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Okay so I have an exam coming up pretty soon and I really can't get the hang of how to calculate sample size when all you are given is standard deviation.

For instance:

A normal population has a standard deviation of 15. How large a sample should be drawn to estimate with 95% confidence the population mean to within 1.5?

Or:

A statistician wants to estimate the mean weekly family expenditure on clothes. He believes that the largest weekly expenditure is $650 and the lowest is \$150. a. Determine with 99% confidence the number of families that must be sampled to estimate the mean weekly family expenditure on clothes to within \$15.

Or:

A social scientist claims that the average adult watches less than 26 hours of television per week. He collects data on 25 individuals’ television viewing habits and finds that the mean number of hours that the 25 people spent watching television was 22.4 hours. If the population standard deviation is known to be eight hours, can we conclude at the 1% significance level that he is right?

Or:

Domino’s Pizza in Big Rapids, Michigan, advertises that they deliver your pizza within 15 minutes of placing an order or it is free. A sample of 25 customers is selected at random. The average delivery time in the sample was 13 minutes with a sample standard deviation of 4 minutes. a) Test to determine if we can infer at the 5% significance level that the population mean is less than 15 minutes.

A solution to any of these would probably help me figure out the rest of them, but solutions to all would be kindly appreciated.

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    $\begingroup$ The usual strategy is to begin with a formula for the confidence interval's width, which will depend on the standard deviation, sample size, and desired confidence level. Given any two of those three numbers, solve for the third. At what stage of this process would you like help? $\endgroup$ – whuber Jan 17 at 22:21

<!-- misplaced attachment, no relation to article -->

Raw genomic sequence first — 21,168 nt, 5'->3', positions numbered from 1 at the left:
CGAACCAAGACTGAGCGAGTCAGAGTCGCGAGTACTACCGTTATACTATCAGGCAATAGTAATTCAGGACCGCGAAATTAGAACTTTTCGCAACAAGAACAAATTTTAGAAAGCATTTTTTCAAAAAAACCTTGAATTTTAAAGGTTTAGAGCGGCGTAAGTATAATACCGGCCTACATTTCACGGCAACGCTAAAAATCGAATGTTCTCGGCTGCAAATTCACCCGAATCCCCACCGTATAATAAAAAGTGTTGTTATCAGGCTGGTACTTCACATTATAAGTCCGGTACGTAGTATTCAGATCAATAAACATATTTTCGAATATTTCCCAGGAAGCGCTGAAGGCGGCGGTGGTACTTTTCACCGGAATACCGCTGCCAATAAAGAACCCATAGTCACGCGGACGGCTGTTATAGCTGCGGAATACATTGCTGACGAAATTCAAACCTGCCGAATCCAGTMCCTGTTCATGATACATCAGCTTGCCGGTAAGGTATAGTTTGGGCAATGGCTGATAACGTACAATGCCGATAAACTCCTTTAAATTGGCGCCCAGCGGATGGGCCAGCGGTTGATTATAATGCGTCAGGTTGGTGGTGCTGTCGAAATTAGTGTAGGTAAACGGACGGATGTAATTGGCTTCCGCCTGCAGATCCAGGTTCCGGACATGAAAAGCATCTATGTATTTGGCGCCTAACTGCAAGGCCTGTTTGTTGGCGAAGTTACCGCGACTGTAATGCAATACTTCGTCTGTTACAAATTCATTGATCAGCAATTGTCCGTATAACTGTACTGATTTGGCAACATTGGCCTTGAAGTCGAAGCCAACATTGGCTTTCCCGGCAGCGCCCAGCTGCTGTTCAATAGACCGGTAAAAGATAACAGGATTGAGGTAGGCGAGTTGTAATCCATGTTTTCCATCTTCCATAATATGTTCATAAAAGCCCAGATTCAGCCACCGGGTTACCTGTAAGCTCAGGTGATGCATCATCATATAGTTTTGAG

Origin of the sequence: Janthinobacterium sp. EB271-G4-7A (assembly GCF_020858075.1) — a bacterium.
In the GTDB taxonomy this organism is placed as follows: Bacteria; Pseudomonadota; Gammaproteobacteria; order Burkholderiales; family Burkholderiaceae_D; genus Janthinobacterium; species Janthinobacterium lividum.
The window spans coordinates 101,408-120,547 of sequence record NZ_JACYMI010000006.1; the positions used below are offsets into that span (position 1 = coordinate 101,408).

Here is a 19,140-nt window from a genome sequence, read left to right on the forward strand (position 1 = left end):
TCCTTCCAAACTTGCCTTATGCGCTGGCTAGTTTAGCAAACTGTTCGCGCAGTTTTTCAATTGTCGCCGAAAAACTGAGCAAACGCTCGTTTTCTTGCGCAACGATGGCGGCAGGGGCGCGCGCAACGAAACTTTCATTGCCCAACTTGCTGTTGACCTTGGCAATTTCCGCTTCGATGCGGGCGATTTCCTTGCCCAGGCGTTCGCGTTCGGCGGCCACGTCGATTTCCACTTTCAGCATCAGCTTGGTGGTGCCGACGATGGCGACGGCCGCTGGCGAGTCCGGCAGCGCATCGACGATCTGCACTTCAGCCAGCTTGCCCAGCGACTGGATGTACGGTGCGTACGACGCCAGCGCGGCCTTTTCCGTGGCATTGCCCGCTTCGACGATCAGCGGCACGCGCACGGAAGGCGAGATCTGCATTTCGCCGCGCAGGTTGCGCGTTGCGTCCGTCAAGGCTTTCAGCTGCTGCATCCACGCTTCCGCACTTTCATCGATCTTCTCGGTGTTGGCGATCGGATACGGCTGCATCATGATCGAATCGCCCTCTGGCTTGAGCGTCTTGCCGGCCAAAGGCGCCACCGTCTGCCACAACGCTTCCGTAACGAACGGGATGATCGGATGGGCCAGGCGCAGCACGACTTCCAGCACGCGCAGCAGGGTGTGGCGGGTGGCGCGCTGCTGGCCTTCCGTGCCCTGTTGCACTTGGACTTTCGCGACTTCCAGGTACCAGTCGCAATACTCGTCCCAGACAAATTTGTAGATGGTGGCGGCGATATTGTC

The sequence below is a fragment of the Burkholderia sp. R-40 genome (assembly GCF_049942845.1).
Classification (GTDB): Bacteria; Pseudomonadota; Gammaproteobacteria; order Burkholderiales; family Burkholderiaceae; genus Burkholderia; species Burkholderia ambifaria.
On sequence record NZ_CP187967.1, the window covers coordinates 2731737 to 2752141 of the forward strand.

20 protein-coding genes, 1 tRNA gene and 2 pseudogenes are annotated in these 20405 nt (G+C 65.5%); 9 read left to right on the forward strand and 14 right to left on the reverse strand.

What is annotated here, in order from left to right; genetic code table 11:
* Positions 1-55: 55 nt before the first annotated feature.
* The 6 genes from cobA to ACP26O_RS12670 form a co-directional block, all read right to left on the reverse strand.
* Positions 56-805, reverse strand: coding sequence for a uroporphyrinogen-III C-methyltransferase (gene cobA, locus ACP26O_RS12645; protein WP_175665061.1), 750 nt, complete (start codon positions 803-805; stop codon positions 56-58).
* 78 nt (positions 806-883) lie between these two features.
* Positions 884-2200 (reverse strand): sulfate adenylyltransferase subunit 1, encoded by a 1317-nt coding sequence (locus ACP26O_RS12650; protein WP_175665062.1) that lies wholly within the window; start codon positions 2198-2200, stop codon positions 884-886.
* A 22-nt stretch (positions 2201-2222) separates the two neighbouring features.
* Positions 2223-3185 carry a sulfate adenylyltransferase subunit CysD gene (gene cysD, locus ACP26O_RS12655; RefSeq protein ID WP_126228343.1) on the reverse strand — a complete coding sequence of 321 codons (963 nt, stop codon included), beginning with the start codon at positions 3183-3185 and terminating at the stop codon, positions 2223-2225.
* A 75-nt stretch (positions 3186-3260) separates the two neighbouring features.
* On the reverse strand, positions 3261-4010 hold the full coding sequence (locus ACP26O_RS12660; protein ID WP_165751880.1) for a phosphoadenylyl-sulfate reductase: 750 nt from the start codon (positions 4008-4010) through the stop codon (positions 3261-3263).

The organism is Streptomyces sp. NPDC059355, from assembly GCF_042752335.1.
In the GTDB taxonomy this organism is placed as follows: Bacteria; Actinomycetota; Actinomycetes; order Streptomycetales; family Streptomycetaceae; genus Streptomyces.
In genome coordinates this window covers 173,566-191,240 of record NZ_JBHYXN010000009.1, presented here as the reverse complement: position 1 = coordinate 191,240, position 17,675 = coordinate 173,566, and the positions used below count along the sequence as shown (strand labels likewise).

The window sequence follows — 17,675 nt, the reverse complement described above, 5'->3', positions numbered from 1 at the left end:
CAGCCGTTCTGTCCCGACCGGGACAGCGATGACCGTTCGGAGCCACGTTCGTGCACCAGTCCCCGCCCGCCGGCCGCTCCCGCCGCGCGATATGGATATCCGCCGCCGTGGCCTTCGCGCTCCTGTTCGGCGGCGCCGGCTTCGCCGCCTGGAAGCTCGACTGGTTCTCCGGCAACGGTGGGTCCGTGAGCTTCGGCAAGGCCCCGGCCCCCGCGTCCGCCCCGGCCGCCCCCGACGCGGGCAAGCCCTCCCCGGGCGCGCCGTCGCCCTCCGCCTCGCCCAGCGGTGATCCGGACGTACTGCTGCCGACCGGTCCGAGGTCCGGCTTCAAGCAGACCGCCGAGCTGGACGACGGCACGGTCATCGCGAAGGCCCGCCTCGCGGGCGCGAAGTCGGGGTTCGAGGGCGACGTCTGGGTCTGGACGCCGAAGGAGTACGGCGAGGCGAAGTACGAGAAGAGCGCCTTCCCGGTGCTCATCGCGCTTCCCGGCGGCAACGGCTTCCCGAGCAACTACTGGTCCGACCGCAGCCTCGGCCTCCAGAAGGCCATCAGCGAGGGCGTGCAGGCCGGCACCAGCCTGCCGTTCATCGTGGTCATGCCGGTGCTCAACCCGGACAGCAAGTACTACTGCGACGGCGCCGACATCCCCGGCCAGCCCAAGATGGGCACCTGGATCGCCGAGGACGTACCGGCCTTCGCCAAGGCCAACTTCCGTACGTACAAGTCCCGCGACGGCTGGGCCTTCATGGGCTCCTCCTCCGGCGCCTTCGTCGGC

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I'll help you get started and answer the first, and then maybe you can try the rest based on that and then come back for more help if needed. So the first question asks:

A normal population has a standard deviation of 15. How large a sample should be drawn to estimate with 95% confidence the population mean to within 1.5?

Instead of just giving you a formula, I'll try to walk you through how you could get to the formula.

The first point I'll make is that you actually know a lot more than just the standard deviation as you first wrote, so let's gather what you know and work from there. First, you know that the distribution is normal, and so you know that if your sample mean is $\hat{\mu}$, it must be that

$$\hat{\mu} \sim N(\mu,(\frac{\sigma}{\sqrt{n}})^2)$$

and in particular, we have $$\frac{\sqrt{n}(\hat{\mu} - \mu)}{\sigma} \sim N(0,1)$$

And we know the value $\sigma = 15$. Okay, next, what else do we know? Well the question asks for a number $n$ such that the probability of $|\hat{\mu} - \mu| \leq 1.5$ is 95%. So let's write that correctly as wanting to find an $n$ such that $$P(|\hat{\mu} - \mu| \leq 1.5) = .95$$

We can't work much with that, but what if we multiplied both sides inside the probability by $\frac{\sqrt{n}}{\sigma}$? Then we have

$$P(|\frac{\sqrt{n}(\hat{\mu} - \mu)}{\sigma}| \leq \frac{\sqrt{n}1.5}{\sigma}) = .95$$

which is now equivalent to

$$P(|N(0,1)| \leq \frac{\sqrt{n}1.5}{\sigma}) = .95$$

and using zscores or whatever method, you know that a standard normal distribution is within 95% of the distribution (two tails) when it is within $[-1.96,1.96]$. So now we know that $\frac{\sqrt{n}1.5}{\sigma}$ must be equal to 1.96 so that the above holds. So now we simply solve for $n$ and get that

$$n = (\frac{1.96*\sigma}{1.5})^2$$

Plugging in for $\sigma$, you should get 485 (always round up!).

More generally, we essentially derived the formula for normal distribution more generally: if we have a desired confidence range $1-\alpha$ (in this problem, $\alpha = .05$) and a desired width $w$, then we find the $z_{\alpha/2}$ z-score and have the following equation that links them all together: $$\alpha_{z/2} = \frac{\sqrt{n}w}{\sigma}$$

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